the excellent game without any rules
Baltimore, Maryland USA
professional baseball players stay in hotels while they are on the road, and the hotel lobbies are packed with baseball fans who just want to be near the players as the players come in and out of the lobby
as near as they can get. sometimes the fan gets very lucky and a couple of baseball players invite him or her to sit in on a game of tegwar, which everyone knows is the favorite card game of baseball players.
tegwar is an acronym for The Excellent Game Without Any Rules. the thrilled and honored fan sits down with the baseball players, and quickly tries to comprehend the new game, which is played for money, to make it more exciting.
"No, when we just played a hand without any jacks, then a six and a four beat four aces," explains an experienced tegwar player, and hoses in the pot with the fan's money. However many hands are played, and however well and quickly the fan learns the rules that have arisen so far, the flow of money always seems to be entirely from fan to baseball players.
the card game tegwar is described in a baseball novel, "Bang the Drum Slowly," by Mark Harris, who died last year. It was made into a very fine and funny movie with Michael Moriarty and Robert De Niro, very much worth seeing. i don't think you have to know much or anything about baseball to enjoy the film. i don't know much or anything about baseball, except how far it is from the pitcher's mound to first base, because my brother asked me.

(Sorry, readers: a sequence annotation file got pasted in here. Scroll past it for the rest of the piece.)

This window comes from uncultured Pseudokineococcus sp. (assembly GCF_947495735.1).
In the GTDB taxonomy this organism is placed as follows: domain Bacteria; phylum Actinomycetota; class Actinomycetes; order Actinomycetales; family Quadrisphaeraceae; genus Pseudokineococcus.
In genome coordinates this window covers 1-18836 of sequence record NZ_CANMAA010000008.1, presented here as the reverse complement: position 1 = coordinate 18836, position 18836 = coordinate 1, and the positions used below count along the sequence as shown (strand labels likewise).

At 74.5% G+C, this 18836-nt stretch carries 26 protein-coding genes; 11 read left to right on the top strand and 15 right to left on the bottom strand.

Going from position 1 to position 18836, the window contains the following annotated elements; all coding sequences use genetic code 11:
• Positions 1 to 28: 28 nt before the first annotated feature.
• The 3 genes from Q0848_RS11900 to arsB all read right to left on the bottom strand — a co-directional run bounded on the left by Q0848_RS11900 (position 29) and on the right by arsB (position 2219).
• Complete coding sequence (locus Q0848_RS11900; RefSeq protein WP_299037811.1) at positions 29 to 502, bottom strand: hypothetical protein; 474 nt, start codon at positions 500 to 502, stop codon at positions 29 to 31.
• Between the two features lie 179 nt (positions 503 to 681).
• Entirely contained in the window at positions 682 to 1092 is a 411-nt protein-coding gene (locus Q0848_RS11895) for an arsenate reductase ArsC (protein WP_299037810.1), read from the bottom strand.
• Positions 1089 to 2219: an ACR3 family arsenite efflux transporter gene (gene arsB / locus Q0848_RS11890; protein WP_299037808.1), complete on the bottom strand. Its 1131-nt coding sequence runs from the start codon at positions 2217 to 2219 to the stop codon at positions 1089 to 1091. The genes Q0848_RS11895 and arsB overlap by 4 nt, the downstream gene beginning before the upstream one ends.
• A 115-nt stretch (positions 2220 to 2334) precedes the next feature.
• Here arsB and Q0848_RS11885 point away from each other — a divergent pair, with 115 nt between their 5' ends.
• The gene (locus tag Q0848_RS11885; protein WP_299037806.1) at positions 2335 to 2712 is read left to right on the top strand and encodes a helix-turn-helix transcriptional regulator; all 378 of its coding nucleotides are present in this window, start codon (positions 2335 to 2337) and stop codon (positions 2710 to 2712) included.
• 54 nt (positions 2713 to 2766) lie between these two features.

Another very interesting novel -- I don't think anyone ever tried to make a movie of it -- is "The Universal Baseball Association, Inc., J. Henry Waugh, Prop." by Robert Coover. Guy rolls dice to play season after season of an imaginary baseball league with dozens of teams and hundreds of players in his head.
Everything Robert Coover writes is interesting. Coover is a professor at Brown University in Providence, Rhode Island USA, and is still vertical, moving forward, and, I imagine, writing.
Oh, here is something else I know about baseball. You can take a train to Baltimore and see a game at Camden Yards, and have more fucking fun than you ever imagined it was possible to have at a baseball game. Camden Yards is an outdoor stadium made of red brick, a relatively new stadium designed in the style of the first baseball stadiums circa 1900. The Baltimore Orioles play at Camden Yards, and they play a very fine quality of baseball as far as I can tell. But mainly the entire experience is just totally pleasant and totally entertaining and fun.
After the game you can go to Inner Harbor and eat the world's finest seafood, crabs, oysters, clams, shrimp, prepared Chesapeake Bay style. And then you take a train home.
Camden Yards was designed by the HOK sports architecture firm.